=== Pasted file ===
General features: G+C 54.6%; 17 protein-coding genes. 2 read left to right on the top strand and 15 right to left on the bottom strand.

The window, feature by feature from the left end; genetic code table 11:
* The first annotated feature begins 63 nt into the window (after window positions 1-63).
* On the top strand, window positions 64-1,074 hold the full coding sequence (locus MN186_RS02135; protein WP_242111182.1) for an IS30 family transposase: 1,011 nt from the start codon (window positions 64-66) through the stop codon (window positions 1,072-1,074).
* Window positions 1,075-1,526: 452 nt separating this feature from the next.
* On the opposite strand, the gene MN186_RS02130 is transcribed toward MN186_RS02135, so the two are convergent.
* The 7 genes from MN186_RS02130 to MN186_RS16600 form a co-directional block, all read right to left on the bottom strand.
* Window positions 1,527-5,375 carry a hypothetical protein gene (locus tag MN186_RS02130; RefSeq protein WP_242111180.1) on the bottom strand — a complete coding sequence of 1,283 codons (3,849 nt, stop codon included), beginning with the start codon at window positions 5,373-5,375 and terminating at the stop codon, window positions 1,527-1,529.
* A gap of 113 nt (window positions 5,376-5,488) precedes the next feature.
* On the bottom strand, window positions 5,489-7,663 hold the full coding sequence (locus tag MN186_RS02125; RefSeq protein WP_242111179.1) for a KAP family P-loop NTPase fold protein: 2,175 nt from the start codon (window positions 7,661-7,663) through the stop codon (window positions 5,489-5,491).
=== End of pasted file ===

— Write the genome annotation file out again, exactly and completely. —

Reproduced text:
General features: G+C 54.6%; 17 protein-coding genes. 2 read left to right on the top strand and 15 right to left on the bottom strand.

The window, feature by feature from the left end; genetic code table 11:
* The first annotated feature begins 63 nt into the window (after window positions 1-63).
* On the top strand, window positions 64-1,074 hold the full coding sequence (locus MN186_RS02135; protein WP_242111182.1) for an IS30 family transposase: 1,011 nt from the start codon (window positions 64-66) through the stop codon (window positions 1,072-1,074).
* Window positions 1,075-1,526: 452 nt separating this feature from the next.
* On the opposite strand, the gene MN186_RS02130 is transcribed toward MN186_RS02135, so the two are convergent.
* The 7 genes from MN186_RS02130 to MN186_RS16600 form a co-directional block, all read right to left on the bottom strand.
* Window positions 1,527-5,375 carry a hypothetical protein gene (locus tag MN186_RS02130; RefSeq protein WP_242111180.1) on the bottom strand — a complete coding sequence of 1,283 codons (3,849 nt, stop codon included), beginning with the start codon at window positions 5,373-5,375 and terminating at the stop codon, window positions 1,527-1,529.
* A gap of 113 nt (window positions 5,376-5,488) precedes the next feature.
* On the bottom strand, window positions 5,489-7,663 hold the full coding sequence (locus tag MN186_RS02125; RefSeq protein WP_242111179.1) for a KAP family P-loop NTPase fold protein: 2,175 nt from the start codon (window positions 7,661-7,663) through the stop codon (window positions 5,489-5,491).